Let’s get dirty — sermon for Ash Wednesday, 2013

Since when did dirt become the same, become synonymous with bad–dirty thoughts, words, deeds? When a cop is bad, they’re dirty. When we don’t want to get involved–we don’t want to get our hands dirty. The word smut which we use to talk about the worst things like porn, is just the name for a small flake of dirt like the ash from an engine or coal.
I ask again how did dirt get to be so bad? It wasn’t always so. Just ask a child. The dirt is the earth’s play doh, it is monsters and armies, it is mud pies and smiles.
Ask a gardener like I’ve been trying to become. Dirt is good, it is the womb full of nutrients, the place that holds the water where the seed can grow to become cucumbers, and tomatoes, melons, and the food we need. Dirt is the place of creation as God in the 2nd story of creation in Genesis chapter 2. We are told God forms us out of dirt. So how did dirt get to be so bad?
Somewhere along the way, dirt becomes the enemy we want to keep at bay. We want it to stay in it’s proper place–to stay put in the garden, in the pot, in the yard, along the sidewalk. It is not socially acceptable on our clothes, in the carpet, in our air, underneath our fingernails,and on our skin.
That’s the problem with today–tonight we take the dirt, the ashes of old dried palm leaves, take this dirt and wear it on our skin, not even on our knees as if we’d been hard at work, but on our heads as if we’d tripped head-on, face first into the mire and the murk.
Which we surely have done. The dirt we wear, the ashes on our foreheads show to all the world that we have indeed fallen. And that is why it make us uncomfortable. It is the admitting that we are falling out of our pristine palaces of purity. No matter how much we pretend we haven’t fallen, we have. Fallen into gossip, run head long into hate, fallen into the welcoming arms of greed and fear.
We have fallen into the mire of life. We can’t keep our hands from getting dirty in the workings of this world. Our sin clings to us, get’s in and underneath our fingernails, in each and every crack and wrinkle, it gets into our eyes, it smells and is every just like the dirt and ash. Sin, like death, like dirt and dust is unavoidable and inevitable. Tonight we get to admit it, let our guard down, stop pretending we’re perfect, this dirt cleanses us from the great sin of self-righteousness. And we receive, simply receive the release of God’s love, freeing us to live today and tomorrow, not in fear of dirt, not in fear of sin,not in fear of the stuff of
life, but embracing it, getting our hands dirty in this God’s world, falling deeper and deeper into love with it, with one another, and with the God who claims us. The God who isn’t afraid of a bit of dirt, isn’t ashamed of us, but reaches out to touch, to hold, to mark us with the mark of a life well worn with love, the cross of life. Come, come remember, admit, be at peace that you are dust and to dust you shall return. Amen.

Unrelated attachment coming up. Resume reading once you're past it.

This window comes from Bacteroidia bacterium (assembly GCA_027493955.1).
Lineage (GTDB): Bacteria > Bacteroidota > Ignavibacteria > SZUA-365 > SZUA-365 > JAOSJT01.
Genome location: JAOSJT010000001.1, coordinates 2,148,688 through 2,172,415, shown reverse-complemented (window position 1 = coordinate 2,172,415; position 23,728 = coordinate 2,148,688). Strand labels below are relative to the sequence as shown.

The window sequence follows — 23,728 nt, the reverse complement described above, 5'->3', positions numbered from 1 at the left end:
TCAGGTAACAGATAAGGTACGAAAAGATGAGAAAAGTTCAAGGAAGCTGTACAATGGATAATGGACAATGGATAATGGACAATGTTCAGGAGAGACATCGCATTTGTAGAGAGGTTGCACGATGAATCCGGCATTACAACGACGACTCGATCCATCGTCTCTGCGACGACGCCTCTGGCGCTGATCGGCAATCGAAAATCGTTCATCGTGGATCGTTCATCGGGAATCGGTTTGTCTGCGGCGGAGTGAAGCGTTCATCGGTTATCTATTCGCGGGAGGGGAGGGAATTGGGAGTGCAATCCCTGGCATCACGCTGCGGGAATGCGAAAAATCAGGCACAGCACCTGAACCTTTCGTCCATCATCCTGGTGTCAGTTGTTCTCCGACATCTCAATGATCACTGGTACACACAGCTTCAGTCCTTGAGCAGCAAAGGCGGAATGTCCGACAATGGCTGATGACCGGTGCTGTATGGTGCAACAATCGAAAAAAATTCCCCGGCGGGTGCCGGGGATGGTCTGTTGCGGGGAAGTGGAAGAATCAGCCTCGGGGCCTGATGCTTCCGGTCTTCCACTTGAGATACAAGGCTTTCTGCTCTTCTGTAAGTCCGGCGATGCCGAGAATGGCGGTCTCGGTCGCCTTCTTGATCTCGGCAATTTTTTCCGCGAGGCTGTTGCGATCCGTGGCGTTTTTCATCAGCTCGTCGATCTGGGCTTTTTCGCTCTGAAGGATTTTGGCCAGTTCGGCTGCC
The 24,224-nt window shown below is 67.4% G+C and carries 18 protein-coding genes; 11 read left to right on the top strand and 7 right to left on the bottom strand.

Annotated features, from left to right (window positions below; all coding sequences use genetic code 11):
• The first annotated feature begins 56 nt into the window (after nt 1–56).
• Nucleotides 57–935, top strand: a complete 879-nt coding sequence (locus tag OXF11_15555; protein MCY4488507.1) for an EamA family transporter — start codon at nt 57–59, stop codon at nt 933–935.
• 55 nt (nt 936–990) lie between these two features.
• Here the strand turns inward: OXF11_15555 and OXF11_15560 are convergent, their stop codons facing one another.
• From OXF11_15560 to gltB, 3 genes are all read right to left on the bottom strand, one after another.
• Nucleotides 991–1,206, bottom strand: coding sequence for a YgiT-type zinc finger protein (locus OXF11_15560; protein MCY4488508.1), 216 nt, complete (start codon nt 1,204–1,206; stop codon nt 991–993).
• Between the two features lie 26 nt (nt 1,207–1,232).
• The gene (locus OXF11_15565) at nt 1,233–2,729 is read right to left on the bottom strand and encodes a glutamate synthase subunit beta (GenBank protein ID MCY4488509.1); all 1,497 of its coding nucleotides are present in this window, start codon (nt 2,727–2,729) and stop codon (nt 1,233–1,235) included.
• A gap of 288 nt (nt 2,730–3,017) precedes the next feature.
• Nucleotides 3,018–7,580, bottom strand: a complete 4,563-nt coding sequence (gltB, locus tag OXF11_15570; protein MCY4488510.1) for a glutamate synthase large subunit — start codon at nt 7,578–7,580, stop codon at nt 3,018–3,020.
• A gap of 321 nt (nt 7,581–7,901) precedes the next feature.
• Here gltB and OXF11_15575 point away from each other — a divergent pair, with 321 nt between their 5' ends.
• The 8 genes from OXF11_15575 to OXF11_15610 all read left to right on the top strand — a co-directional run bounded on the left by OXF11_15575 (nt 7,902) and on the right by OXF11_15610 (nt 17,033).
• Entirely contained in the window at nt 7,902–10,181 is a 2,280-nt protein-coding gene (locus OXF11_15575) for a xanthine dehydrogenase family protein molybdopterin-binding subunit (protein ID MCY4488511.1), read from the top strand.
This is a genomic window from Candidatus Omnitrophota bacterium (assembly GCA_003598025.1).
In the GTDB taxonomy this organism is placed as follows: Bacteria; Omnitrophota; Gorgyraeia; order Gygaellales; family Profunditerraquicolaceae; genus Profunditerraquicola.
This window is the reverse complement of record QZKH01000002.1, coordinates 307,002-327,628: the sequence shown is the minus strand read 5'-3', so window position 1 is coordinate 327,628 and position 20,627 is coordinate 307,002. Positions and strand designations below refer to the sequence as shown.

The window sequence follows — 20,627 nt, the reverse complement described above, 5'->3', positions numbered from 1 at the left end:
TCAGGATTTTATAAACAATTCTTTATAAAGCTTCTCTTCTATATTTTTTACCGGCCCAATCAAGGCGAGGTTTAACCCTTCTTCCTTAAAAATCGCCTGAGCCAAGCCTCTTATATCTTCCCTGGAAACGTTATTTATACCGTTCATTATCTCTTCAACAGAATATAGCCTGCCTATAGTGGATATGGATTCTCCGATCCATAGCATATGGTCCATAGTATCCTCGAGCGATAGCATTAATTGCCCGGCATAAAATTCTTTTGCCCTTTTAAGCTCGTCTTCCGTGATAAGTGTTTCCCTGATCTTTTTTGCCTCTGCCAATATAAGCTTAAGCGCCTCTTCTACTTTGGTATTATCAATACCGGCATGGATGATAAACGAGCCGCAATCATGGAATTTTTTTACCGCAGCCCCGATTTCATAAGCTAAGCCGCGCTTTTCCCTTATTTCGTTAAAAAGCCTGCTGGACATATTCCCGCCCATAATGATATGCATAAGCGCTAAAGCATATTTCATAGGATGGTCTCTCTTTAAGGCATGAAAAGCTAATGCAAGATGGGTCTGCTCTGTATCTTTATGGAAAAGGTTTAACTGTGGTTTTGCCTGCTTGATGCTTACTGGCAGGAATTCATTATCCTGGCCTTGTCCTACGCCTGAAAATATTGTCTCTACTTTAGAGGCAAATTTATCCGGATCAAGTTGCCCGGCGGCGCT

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You’ve got a beautiful Body

“If I tell you you have a beautiful body, would you hold it against me.”  My husband has told me that’s from a song, but I first heard those words as a child spoken by my mother.

Yeah,that’s the kind of home I came from.  No wonder I entered the ministry.

Putting all the inappropriate innuendo aside.  I’ve got to say “You’ve got a beautiful body.”

Yes, I mean you dear reader whoever you are, whatever size or shape or color or whatever you are.  You and your body are beautiful.

While our bodies are not perfect, we are rockin’ some amazing feats of mechanics, biology, chemistry, etc. and so forth. The body is part of God’s good and glorious creation.  It isn’t something to be ignored and despised.   But,     and this is a big but.  Our bodies are not to be worshipped.  Nor are they to be objectified. It seems we can’t get it right.  On one hand we abuse the body with all sorts of unhealthy living and activities.  On the other we judge people by their bodies.  In the church we have been guilty of separating the body from the soul.  We have exploited some body/spirit dichotomy.  It’s as if all we will hear on Sunday morning is Paul’s words about punishing his body to enslave it.  All our talk, preaching, and singing of disembodied souls reuniting with lost loved ones behind pearly gates misses God’s emphasis on healing in the present.  For the last several weeks many of us Christians have been hearing stories of healing from the Bible.  This coming Sunday is no exception.   Our first lesson tells us the story of Naaman’s healing from 2 Kings 5.1-14.  Our reading from Mark’s Gospel tells us that a  leper came to Jesus begging him, and kneeling he said to him, “If you choose, you can make me clean.” Moved with pity, Jesus stretched out his hand and touched him, and said to him, “I do choose. Be made clean!” Immediately the leprosy left him, and he was made clean. (Mark 1:40-42)  God doesn’t despise the body and seek to simply free us from these earthly fleshy casings. God doesn’t despise her creation. Matter matters from the smallest drop of ocean water to richest and most influential celebrity and in between–everything and every body.